# 'Logic' questions

1. Oct 2, 2015

### icystrike

1. The problem statement, all variables and given/known data

Asked at a press conference whether the new signing, Petermass, would be playing in the big match on Saturday, the Manager replied: “Only if Fredericks isn’t fit.” Three of the journalists present noted the announcement as follows:

Jed wrote: “If Fredericks is fit Petermass won’t be playing.”
Ned wrote: “If Fredericks isn’t fit, Petermass will be playing.”
Ted wrote: “If Petermass doesn’t play it’ll mean Fredericks is fit."

Which of them got the facts right?
[Ans: Jed only]

3. The attempt at a solution

A: Petermass playing
B: Frederick is fit

The press conference suggests: BC → A
Jed: B → AC
Ned: BC → A
Ted: AC → B

How do I tackle such a question? Suggestions please :(

2. Oct 2, 2015

### andrewkirk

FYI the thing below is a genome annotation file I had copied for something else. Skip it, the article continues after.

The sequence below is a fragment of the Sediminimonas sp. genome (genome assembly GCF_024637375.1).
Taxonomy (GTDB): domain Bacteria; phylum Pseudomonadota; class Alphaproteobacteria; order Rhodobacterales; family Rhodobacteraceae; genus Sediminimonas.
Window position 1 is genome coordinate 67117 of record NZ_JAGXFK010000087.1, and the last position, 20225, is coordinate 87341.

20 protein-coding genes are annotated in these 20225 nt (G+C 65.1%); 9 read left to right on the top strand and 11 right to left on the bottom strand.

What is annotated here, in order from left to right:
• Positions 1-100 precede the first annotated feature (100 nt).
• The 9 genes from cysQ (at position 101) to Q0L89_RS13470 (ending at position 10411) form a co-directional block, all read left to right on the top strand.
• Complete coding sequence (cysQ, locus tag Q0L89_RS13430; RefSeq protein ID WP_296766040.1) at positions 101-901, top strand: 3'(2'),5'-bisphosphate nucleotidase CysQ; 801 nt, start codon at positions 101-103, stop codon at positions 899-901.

No. What the manager said at the press conference was A BC, as 'X only if Y' means XY.

You've got the right idea. Translate the sentence into symbols. To compare whether two symbolic formulas are the same, you see whether one can be converted into the other using valid rules of inference. A key one in this case is
$(X\to Y)\leftrightarrow ((\neg Y)\to\neg X)$

If you are doing a logic course, they should have given you a list of logical axioms and rules of inference that you can use.

3. Oct 2, 2015

### icystrike

Impressive! I'm not taking any logic course, but I suppose good notations can solve half of any problem.

(A→ ¬B)≡ B → ¬A

"If Petermass will play, Frederick is unfit"

is equivalent to

"If Frederick is fit, Petermass will not play"

Therefore, Jed is right!

Thanks:)

4. Oct 2, 2015

### phinds

I think you're right, but the statement was, I believe not really what the manager probably meant. What he SAID was that if Fredericks isn't fit then Petermass MIGHT play. He left open the possibility that there were other conditions to Petermas's playing than just Fredericks not being fit. I think what he MEANT to say was that if Fredericks isn't fit then Petermass will definitely play. That is, I think he meant to link the two conditions as one being the NOT of the other but he didn't do that because English is imprecise unless you are careful.